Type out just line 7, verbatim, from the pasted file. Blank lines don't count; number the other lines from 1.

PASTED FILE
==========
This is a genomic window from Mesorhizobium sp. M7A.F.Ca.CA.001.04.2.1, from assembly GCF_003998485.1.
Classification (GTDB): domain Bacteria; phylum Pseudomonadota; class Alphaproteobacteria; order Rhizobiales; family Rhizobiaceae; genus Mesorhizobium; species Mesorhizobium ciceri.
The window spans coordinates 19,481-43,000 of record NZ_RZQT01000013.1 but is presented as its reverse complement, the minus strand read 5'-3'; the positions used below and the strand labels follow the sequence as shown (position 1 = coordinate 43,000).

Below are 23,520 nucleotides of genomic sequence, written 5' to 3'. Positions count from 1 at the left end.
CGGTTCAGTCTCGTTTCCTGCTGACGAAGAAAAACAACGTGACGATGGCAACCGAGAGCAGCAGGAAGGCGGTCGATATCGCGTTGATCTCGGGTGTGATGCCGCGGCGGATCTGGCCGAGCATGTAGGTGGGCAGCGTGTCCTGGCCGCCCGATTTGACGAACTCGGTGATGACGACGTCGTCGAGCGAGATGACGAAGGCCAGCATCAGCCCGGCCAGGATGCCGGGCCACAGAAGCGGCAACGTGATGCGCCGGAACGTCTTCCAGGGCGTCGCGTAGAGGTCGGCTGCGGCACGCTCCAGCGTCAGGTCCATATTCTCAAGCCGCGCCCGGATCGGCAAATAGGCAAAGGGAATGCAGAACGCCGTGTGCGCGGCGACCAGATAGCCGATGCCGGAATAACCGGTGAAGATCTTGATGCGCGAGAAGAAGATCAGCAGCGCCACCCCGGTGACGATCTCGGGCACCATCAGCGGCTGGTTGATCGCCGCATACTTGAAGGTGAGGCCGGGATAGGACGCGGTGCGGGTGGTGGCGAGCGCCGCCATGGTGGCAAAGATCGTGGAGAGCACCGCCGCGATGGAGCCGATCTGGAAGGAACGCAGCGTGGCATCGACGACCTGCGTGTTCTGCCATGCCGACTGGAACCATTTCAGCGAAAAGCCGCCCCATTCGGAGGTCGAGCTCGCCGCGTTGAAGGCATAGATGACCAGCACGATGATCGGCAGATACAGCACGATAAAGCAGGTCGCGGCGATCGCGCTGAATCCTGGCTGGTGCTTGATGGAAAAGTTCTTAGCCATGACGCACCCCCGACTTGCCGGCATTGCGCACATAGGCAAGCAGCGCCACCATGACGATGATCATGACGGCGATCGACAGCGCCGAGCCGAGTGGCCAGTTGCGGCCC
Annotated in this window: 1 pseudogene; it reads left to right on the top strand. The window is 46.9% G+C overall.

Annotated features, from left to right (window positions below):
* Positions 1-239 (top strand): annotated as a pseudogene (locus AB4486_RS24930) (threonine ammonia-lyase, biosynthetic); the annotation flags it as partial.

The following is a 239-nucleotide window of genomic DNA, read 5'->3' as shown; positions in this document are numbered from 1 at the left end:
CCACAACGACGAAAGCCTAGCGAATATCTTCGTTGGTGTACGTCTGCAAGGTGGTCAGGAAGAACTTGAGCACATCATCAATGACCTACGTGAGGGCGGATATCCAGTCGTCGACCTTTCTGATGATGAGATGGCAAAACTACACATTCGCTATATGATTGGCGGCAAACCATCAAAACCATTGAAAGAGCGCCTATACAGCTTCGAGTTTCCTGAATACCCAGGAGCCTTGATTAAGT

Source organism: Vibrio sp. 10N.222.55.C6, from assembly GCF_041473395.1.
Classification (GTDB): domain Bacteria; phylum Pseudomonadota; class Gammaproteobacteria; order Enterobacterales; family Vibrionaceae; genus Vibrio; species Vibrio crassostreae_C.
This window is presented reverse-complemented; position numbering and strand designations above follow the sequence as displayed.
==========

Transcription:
Annotated features, from left to right (window positions below):